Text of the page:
The intent of this research is to better understand school social workers’ perceptions of how text messaging affects adolescents’ communication skills. The findings from this study help contribute to a better understanding of social workers’ perceptions of text messaging and its effects on adolescent communication skills. The discussion compares and contrasts the existing literature with the results of this study.

Communication with School Social Workers

Communication with school social workers is discussed in three subthemes: convenience, bullying and teasing, and emergency situations.

Convenience. Within the third subtheme that addressed texting communication with school social workers, convenience, the findings are supported by the research literature (e.g., Subrahmanyam & Greenfield, 2008). Subrahmanyam and Greenfield (2008) state that texting and instant messaging can be a way for parents to keep track of their adolescents. In the present study, texting is seen by respondents as a way for social workers to quickly contact a student or have a student contact them in a way that is familiar to them. Convenience is relevant for social workers connecting with students because texting is the preferred method for communication for adolescents. This is an area of research that could be further explored to give school social workers the necessary tools to be able to connect with students in a more convenient and relevant way.

Bullying and teasing. Within the second subtheme that addressed texting communication with social workers, bullying and teasing, the findings are supported in the literature by Mate (2012). The research literature states that sexting can be seen as a form of bullying. (Mate, 2012) finds that 51% of adolescent girls stated they feel pressure from boys to send explicit messages. Participants stated that texting happens 24/7 and that text bullying/sexting can happen at any hour, when parents may not be around to witness it.

Respondents note that face-to-face communication is more intimidating than texting for adolescents. Therefore, it may be easier for a bully to send something over a text rather than to interact face-to-face. The majority of the participants in the present study mention bullying and teasing multiple times throughout the interview process as a negative effect of text messaging. School social workers can help students respond appropriately and deal with bullying and teasing through text messaging.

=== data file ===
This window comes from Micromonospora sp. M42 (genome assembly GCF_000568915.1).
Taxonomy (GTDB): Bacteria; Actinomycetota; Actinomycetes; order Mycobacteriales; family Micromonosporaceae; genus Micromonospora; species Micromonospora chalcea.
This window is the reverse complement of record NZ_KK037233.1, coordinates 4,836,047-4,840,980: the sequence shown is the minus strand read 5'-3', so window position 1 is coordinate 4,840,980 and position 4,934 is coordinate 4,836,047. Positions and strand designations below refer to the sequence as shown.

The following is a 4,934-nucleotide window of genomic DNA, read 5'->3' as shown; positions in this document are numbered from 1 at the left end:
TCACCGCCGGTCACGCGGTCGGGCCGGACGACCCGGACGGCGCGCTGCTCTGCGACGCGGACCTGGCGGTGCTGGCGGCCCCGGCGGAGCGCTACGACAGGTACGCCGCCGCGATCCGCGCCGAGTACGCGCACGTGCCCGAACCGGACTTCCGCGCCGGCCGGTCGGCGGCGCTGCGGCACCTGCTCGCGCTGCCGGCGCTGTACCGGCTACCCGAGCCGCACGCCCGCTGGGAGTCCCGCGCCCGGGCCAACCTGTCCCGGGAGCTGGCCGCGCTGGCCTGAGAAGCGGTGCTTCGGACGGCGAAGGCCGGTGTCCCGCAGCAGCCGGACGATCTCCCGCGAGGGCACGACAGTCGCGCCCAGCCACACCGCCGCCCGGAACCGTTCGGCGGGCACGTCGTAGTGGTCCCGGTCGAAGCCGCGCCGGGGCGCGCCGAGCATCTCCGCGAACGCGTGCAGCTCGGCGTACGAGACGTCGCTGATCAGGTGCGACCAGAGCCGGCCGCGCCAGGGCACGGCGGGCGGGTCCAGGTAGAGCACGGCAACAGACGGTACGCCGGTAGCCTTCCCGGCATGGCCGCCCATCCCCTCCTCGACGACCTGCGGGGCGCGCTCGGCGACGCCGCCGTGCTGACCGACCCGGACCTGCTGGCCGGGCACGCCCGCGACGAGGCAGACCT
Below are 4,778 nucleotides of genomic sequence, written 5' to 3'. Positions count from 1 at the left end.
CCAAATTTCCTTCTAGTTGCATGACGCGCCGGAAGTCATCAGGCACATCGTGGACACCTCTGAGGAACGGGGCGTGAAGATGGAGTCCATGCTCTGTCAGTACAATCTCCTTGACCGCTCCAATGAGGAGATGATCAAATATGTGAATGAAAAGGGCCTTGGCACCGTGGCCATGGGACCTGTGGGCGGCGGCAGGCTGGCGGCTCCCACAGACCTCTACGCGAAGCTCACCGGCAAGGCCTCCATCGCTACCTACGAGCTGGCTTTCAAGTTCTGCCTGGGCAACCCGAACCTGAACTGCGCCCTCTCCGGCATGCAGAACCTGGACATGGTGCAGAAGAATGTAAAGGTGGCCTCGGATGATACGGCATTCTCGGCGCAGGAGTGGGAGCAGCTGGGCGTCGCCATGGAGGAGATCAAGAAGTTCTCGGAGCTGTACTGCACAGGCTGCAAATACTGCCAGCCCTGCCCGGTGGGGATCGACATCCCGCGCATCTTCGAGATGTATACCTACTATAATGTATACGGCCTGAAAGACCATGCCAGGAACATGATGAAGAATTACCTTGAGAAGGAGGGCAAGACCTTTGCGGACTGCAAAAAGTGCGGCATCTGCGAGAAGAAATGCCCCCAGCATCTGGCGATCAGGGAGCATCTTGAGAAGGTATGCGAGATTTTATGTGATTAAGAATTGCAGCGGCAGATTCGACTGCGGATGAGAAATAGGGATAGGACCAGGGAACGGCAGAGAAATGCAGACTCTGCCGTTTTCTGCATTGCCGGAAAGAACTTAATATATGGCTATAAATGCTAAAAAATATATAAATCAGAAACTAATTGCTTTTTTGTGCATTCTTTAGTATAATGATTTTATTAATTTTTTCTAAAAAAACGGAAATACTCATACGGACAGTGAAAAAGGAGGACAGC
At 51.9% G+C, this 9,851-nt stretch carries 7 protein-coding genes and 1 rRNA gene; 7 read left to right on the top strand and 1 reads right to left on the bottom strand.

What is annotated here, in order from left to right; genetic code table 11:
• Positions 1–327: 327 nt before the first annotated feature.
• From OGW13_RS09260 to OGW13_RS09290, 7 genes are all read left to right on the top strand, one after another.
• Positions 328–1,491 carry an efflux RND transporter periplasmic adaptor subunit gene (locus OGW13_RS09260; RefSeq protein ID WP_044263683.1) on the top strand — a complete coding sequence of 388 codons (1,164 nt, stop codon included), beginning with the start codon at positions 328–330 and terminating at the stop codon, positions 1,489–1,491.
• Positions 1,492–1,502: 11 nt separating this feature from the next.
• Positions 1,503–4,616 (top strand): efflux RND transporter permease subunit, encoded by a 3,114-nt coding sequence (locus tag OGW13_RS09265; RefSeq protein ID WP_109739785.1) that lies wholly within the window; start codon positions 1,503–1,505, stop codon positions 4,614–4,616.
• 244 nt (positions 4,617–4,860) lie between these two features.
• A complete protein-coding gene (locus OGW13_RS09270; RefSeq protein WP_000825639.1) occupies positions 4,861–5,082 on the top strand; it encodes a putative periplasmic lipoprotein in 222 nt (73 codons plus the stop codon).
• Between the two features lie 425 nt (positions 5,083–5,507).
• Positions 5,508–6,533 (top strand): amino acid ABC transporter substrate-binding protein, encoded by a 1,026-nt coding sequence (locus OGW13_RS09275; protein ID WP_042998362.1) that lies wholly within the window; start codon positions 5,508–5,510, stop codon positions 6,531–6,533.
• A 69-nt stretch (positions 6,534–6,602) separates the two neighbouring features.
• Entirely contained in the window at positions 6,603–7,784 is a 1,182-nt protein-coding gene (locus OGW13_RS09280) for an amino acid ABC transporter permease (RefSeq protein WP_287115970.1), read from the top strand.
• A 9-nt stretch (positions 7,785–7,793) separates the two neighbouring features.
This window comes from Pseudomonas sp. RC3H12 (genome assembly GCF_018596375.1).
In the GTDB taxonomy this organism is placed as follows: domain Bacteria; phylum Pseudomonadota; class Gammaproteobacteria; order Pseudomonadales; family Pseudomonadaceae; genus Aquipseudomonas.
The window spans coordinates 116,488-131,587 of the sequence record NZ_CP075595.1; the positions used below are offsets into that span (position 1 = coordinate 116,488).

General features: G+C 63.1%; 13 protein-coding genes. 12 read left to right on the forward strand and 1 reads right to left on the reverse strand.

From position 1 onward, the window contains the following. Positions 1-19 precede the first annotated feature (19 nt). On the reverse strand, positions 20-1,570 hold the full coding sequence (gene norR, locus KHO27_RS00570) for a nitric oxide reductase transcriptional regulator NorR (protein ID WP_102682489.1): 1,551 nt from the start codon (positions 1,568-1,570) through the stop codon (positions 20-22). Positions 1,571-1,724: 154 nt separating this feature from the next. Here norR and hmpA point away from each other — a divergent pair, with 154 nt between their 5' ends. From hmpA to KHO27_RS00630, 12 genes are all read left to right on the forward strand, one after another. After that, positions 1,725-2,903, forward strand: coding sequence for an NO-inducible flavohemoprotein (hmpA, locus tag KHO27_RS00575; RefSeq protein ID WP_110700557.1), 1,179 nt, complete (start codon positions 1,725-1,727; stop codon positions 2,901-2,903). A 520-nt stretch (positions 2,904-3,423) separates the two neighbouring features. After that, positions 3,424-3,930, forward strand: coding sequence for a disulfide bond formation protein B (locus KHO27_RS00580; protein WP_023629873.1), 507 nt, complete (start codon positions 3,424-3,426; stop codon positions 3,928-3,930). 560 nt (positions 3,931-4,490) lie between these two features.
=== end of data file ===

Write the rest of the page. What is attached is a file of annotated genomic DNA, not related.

Emergency situations. Within the first subtheme that addressed texting and communication with school social workers, emergency situations, the findings are supported by the research literature (e.g., Selkie et al., 2011) For example, the study findings of Selkie et al. (2011) suggest that adolescents’ use of text messaging offers this age group quick and easy access to reliable information. Similarly, in this study, school social workers describe adolescents’ use of text messaging to reach out for help in emergency situations or to access information. Findings from Selkie et al.’s (2011) study suggest that adolescents prefer to have information that was trustworthy, accessible, and safe. Adolescents who participated in Selkie et al.’s research stated that use of text messaging could offer them quick and easy access to reliable information. The study identified sensitive information, such as that about sexual health, as a type of information adolescents may seek via text messaging. In the present study, the majority of participants mentioned that text messaging could be used as a way for adolescents to reach out for help in emergency situations.

Communication with Peers

Texting’s effect on peer communication is discussed in three subthemes: inappropriate connections, face-to-face connections, and connections at school. These findings are supported by the literature (Durkin et al., 2010; Subrahmanyam & Greenfield, 2008), which states that texting has become a way to maintain friendships because of accessibility.